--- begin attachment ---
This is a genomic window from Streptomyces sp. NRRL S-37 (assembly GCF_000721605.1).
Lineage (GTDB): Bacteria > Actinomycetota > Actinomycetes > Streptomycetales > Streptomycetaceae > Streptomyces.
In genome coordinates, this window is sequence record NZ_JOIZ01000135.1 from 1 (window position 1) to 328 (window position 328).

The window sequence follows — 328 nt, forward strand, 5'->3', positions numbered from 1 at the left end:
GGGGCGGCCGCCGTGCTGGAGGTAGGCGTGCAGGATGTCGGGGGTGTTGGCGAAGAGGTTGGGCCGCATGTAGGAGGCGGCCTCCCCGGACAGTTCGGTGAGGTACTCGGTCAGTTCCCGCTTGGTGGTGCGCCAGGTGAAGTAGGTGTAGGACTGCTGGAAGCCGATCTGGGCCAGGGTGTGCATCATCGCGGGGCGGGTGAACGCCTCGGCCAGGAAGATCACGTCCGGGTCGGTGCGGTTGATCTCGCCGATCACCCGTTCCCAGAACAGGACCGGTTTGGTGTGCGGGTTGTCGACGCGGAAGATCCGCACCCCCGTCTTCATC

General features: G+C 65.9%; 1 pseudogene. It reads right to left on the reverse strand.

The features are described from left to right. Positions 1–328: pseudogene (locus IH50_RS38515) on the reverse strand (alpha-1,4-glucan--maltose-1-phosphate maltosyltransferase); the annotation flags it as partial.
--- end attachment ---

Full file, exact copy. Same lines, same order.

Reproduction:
This is a genomic window from Streptomyces sp. NRRL S-37 (assembly GCF_000721605.1).
Lineage (GTDB): Bacteria > Actinomycetota > Actinomycetes > Streptomycetales > Streptomycetaceae > Streptomyces.
In genome coordinates, this window is sequence record NZ_JOIZ01000135.1 from 1 (window position 1) to 328 (window position 328).

The window sequence follows — 328 nt, forward strand, 5'->3', positions numbered from 1 at the left end:
GGGGCGGCCGCCGTGCTGGAGGTAGGCGTGCAGGATGTCGGGGGTGTTGGCGAAGAGGTTGGGCCGCATGTAGGAGGCGGCCTCCCCGGACAGTTCGGTGAGGTACTCGGTCAGTTCCCGCTTGGTGGTGCGCCAGGTGAAGTAGGTGTAGGACTGCTGGAAGCCGATCTGGGCCAGGGTGTGCATCATCGCGGGGCGGGTGAACGCCTCGGCCAGGAAGATCACGTCCGGGTCGGTGCGGTTGATCTCGCCGATCACCCGTTCCCAGAACAGGACCGGTTTGGTGTGCGGGTTGTCGACGCGGAAGATCCGCACCCCCGTCTTCATC

General features: G+C 65.9%; 1 pseudogene. It reads right to left on the reverse strand.

The features are described from left to right. Positions 1–328: pseudogene (locus IH50_RS38515) on the reverse strand (alpha-1,4-glucan--maltose-1-phosphate maltosyltransferase); the annotation flags it as partial.